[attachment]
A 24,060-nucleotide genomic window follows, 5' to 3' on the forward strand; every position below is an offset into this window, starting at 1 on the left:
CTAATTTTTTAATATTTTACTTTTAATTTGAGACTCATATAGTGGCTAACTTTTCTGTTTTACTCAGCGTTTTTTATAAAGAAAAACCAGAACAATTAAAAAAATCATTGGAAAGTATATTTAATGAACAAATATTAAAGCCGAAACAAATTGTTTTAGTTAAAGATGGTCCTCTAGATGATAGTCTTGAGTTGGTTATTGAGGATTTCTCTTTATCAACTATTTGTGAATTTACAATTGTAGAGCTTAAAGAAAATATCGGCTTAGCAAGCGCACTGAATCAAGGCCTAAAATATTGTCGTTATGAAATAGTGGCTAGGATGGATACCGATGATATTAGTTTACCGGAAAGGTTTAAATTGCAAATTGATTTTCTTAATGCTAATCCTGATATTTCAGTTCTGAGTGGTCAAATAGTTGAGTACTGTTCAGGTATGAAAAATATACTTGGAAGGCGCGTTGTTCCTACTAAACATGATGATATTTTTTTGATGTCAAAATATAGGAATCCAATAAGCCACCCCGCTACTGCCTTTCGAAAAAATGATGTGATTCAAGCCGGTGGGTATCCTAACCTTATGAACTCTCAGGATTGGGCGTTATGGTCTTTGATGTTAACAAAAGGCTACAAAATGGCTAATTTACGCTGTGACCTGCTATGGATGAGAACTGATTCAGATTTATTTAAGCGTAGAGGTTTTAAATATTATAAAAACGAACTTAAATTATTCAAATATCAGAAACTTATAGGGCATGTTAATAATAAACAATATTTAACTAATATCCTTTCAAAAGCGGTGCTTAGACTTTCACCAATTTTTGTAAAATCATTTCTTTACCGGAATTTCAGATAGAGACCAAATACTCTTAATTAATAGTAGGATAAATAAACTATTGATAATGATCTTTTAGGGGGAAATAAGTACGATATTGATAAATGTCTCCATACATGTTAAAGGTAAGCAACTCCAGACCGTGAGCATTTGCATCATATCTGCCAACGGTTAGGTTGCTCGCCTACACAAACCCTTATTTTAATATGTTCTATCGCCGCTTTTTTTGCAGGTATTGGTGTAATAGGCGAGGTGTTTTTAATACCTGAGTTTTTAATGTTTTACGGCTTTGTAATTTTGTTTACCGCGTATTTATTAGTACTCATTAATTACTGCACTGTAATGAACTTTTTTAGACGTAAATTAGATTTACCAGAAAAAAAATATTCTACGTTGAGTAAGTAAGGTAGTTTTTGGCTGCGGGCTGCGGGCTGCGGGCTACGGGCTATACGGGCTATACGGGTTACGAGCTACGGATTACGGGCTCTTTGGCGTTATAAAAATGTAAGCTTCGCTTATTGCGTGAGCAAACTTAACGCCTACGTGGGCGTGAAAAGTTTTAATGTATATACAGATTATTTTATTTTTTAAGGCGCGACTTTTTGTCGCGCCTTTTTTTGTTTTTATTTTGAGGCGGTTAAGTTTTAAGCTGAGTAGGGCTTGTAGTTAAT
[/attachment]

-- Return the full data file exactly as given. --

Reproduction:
A 24,060-nucleotide genomic window follows, 5' to 3' on the forward strand; every position below is an offset into this window, starting at 1 on the left:
CTAATTTTTTAATATTTTACTTTTAATTTGAGACTCATATAGTGGCTAACTTTTCTGTTTTACTCAGCGTTTTTTATAAAGAAAAACCAGAACAATTAAAAAAATCATTGGAAAGTATATTTAATGAACAAATATTAAAGCCGAAACAAATTGTTTTAGTTAAAGATGGTCCTCTAGATGATAGTCTTGAGTTGGTTATTGAGGATTTCTCTTTATCAACTATTTGTGAATTTACAATTGTAGAGCTTAAAGAAAATATCGGCTTAGCAAGCGCACTGAATCAAGGCCTAAAATATTGTCGTTATGAAATAGTGGCTAGGATGGATACCGATGATATTAGTTTACCGGAAAGGTTTAAATTGCAAATTGATTTTCTTAATGCTAATCCTGATATTTCAGTTCTGAGTGGTCAAATAGTTGAGTACTGTTCAGGTATGAAAAATATACTTGGAAGGCGCGTTGTTCCTACTAAACATGATGATATTTTTTTGATGTCAAAATATAGGAATCCAATAAGCCACCCCGCTACTGCCTTTCGAAAAAATGATGTGATTCAAGCCGGTGGGTATCCTAACCTTATGAACTCTCAGGATTGGGCGTTATGGTCTTTGATGTTAACAAAAGGCTACAAAATGGCTAATTTACGCTGTGACCTGCTATGGATGAGAACTGATTCAGATTTATTTAAGCGTAGAGGTTTTAAATATTATAAAAACGAACTTAAATTATTCAAATATCAGAAACTTATAGGGCATGTTAATAATAAACAATATTTAACTAATATCCTTTCAAAAGCGGTGCTTAGACTTTCACCAATTTTTGTAAAATCATTTCTTTACCGGAATTTCAGATAGAGACCAAATACTCTTAATTAATAGTAGGATAAATAAACTATTGATAATGATCTTTTAGGGGGAAATAAGTACGATATTGATAAATGTCTCCATACATGTTAAAGGTAAGCAACTCCAGACCGTGAGCATTTGCATCATATCTGCCAACGGTTAGGTTGCTCGCCTACACAAACCCTTATTTTAATATGTTCTATCGCCGCTTTTTTTGCAGGTATTGGTGTAATAGGCGAGGTGTTTTTAATACCTGAGTTTTTAATGTTTTACGGCTTTGTAATTTTGTTTACCGCGTATTTATTAGTACTCATTAATTACTGCACTGTAATGAACTTTTTTAGACGTAAATTAGATTTACCAGAAAAAAAATATTCTACGTTGAGTAAGTAAGGTAGTTTTTGGCTGCGGGCTGCGGGCTGCGGGCTACGGGCTATACGGGCTATACGGGTTACGAGCTACGGATTACGGGCTCTTTGGCGTTATAAAAATGTAAGCTTCGCTTATTGCGTGAGCAAACTTAACGCCTACGTGGGCGTGAAAAGTTTTAATGTATATACAGATTATTTTATTTTTTAAGGCGCGACTTTTTGTCGCGCCTTTTTTTGTTTTTATTTTGAGGCGGTTAAGTTTTAAGCTGAGTAGGGCTTGTAGTTAAT